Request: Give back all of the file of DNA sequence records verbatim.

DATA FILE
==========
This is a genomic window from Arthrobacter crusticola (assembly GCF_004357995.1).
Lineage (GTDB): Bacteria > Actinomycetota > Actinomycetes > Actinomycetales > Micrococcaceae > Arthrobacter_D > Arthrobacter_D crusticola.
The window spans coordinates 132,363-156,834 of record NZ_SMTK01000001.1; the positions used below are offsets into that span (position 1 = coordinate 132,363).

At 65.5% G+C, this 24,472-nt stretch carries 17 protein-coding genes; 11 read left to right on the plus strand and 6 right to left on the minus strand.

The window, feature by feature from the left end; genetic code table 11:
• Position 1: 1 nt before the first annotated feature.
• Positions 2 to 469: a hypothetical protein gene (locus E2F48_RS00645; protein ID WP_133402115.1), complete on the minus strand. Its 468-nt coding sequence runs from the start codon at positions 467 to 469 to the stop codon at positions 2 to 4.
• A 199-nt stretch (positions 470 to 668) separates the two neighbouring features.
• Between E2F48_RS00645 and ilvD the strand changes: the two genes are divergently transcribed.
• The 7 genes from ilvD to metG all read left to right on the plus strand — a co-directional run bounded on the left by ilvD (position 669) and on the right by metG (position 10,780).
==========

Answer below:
This is a genomic window from Arthrobacter crusticola (assembly GCF_004357995.1).
Lineage (GTDB): Bacteria > Actinomycetota > Actinomycetes > Actinomycetales > Micrococcaceae > Arthrobacter_D > Arthrobacter_D crusticola.
The window spans coordinates 132,363-156,834 of record NZ_SMTK01000001.1; the positions used below are offsets into that span (position 1 = coordinate 132,363).

At 65.5% G+C, this 24,472-nt stretch carries 17 protein-coding genes; 11 read left to right on the plus strand and 6 right to left on the minus strand.

The window, feature by feature from the left end; genetic code table 11:
• Position 1: 1 nt before the first annotated feature.
• Positions 2 to 469: a hypothetical protein gene (locus E2F48_RS00645; protein ID WP_133402115.1), complete on the minus strand. Its 468-nt coding sequence runs from the start codon at positions 467 to 469 to the stop codon at positions 2 to 4.
• A 199-nt stretch (positions 470 to 668) separates the two neighbouring features.
• Between E2F48_RS00645 and ilvD the strand changes: the two genes are divergently transcribed.
• The 7 genes from ilvD to metG all read left to right on the plus strand — a co-directional run bounded on the left by ilvD (position 669) and on the right by metG (position 10,780).